After passing the Fairground Heritage Centre at Milford Steve and I walked through a stretch of woodland and then crossed the River Wolf by way of a footbridge. Soon after passing the river we came to road again, this one leading us all the way into the village of Lifton. It was not the first time we had called in the village, that had been last evening when our host at Townleigh Farm had driven me and Steve there to pick up supplies for our evening dinner and drinks at the village shop. There had been no inns within walking distance for us to use last night and Lifton was the nearest place with a shop. It had been good of our host to do so and even better when he and his wife had invited us into their home for drinks and a chat last night. They were a lovely couple and so accommodating. In fact I had quite a view evenings of good conversation with my hosts throughout the journey. In the main the people who took care of me were exceptionally nice. While we were walking through Lifton I saw a plaque pinned to the wall of a building. It read "The Trafalgar Way, Lifton". It went on to explain how news of the Admiral Nelson's victory was dispatched to London after first news was brought to English shores at Falmouth.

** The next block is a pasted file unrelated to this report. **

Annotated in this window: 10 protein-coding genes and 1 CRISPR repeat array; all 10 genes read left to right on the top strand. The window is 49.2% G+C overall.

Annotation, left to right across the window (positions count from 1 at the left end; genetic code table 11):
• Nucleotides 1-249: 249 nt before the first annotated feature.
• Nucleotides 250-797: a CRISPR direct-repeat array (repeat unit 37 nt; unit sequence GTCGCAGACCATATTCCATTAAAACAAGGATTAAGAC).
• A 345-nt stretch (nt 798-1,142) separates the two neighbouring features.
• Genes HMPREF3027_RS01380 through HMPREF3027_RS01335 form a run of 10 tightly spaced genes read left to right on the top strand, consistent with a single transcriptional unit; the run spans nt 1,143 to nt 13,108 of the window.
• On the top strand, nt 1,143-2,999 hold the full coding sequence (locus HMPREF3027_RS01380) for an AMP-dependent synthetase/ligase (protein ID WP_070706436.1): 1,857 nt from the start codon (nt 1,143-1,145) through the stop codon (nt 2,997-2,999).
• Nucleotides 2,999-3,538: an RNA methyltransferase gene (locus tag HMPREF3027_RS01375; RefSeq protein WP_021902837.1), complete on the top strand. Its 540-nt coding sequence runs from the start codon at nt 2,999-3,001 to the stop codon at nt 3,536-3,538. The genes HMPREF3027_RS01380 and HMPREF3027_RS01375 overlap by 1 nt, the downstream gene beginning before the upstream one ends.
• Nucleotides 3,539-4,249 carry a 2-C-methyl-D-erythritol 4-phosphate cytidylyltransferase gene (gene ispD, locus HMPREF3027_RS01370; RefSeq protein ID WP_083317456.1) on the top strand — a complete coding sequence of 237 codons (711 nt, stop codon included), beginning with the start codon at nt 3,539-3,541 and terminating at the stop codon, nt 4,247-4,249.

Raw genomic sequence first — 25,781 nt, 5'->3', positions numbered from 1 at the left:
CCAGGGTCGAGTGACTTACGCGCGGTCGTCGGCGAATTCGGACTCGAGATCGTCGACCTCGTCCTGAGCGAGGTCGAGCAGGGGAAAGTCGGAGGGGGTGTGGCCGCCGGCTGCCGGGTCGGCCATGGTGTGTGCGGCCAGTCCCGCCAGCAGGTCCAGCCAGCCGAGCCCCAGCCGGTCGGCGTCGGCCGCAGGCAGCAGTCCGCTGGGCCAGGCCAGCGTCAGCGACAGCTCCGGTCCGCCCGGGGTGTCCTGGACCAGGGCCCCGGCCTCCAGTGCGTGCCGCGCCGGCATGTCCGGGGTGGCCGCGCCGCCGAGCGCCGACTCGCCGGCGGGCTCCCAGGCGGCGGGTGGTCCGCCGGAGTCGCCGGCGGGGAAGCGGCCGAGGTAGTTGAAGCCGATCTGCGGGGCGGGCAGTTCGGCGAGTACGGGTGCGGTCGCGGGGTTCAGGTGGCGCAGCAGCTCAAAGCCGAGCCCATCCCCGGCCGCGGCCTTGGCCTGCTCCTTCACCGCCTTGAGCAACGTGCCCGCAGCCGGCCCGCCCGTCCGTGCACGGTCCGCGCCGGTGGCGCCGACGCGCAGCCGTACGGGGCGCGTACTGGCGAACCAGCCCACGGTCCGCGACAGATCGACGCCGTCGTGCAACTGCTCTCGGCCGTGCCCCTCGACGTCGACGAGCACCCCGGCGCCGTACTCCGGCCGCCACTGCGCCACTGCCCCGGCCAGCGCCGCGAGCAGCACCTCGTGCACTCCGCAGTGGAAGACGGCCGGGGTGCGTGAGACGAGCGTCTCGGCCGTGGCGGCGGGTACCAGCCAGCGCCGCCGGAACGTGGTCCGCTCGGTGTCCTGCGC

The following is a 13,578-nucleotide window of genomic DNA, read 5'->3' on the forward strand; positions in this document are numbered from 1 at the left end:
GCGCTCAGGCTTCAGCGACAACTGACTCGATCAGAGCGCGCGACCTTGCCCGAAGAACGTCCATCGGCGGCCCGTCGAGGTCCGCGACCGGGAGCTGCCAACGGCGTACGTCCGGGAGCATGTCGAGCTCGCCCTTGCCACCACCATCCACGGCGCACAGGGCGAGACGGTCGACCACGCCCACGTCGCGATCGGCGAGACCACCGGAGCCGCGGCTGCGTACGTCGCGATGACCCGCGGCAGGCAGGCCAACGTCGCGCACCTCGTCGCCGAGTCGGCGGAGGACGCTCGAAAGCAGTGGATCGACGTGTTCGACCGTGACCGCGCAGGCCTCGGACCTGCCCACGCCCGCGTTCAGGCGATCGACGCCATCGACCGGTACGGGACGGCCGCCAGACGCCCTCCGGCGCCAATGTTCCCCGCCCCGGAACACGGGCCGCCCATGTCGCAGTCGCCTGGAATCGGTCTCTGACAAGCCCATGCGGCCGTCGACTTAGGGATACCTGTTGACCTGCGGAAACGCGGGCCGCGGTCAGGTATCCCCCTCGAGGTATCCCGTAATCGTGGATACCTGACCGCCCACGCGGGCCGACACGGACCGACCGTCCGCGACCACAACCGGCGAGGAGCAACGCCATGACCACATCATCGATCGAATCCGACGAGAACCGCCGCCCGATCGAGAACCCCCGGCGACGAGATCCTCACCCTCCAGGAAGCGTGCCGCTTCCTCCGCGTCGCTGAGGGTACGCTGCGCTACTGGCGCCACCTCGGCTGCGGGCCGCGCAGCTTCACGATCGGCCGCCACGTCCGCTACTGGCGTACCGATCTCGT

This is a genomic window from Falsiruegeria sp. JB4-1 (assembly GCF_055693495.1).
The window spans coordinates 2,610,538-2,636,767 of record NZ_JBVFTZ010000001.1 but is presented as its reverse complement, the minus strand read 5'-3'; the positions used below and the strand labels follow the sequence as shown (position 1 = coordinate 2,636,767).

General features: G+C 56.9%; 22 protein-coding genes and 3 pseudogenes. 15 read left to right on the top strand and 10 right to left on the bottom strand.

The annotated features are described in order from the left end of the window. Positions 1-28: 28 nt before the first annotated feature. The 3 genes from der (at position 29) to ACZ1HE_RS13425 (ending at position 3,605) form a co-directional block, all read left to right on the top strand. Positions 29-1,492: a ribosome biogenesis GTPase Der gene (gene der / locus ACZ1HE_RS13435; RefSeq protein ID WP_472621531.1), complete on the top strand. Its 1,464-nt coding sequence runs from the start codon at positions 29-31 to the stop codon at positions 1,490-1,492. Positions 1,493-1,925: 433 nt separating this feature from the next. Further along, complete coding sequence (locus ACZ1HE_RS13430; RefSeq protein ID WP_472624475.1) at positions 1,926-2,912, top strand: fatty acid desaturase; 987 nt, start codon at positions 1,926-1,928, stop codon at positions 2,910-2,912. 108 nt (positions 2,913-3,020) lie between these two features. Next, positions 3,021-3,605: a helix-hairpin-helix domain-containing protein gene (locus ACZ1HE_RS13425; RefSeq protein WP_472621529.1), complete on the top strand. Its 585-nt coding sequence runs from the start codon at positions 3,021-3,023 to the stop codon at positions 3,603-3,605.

From Lifton we crossed the A30 and then walked along the side of the A30 through Liftondown, the last Devon village on the walk. We continued on the side of the A30 which was thankfully very quiet of traffic to reach Polson Bridge which spanned the River Tamar and this the bridge which marked the end of our walk through Devon and the beginning of our walk through Cornwall. However Polson Bridge had much more significance for me, a major and celebratory significance. Standing on Polson Bridge was the point where I reached the 1,000 mile mark on the walk. ONE THOUSAND MILES. WOW. I was so chuffed that the milestone I knew I would reach towards the end of my walk had been reached. When I had been first planning the walk and measuring the miles it would cover I had intended to call the venture "The 1,000 Mile Walk". In fact it was originally called the 1,000 Mile Walk but in retrospect I changed the title. I had wanted to celebrate all of the great places I had visited in Great Britain and so later amended the title to Great British Walk. That is it for explanations of reasoning, let us move on. Every mile was a bonus from now on! The first bonus was the approach to Launceston and the view of Launceston Castle which stood proud over the town with just an attentive church tower to keep it company. It was a fantastic sight welcoming us into our first Cornish town.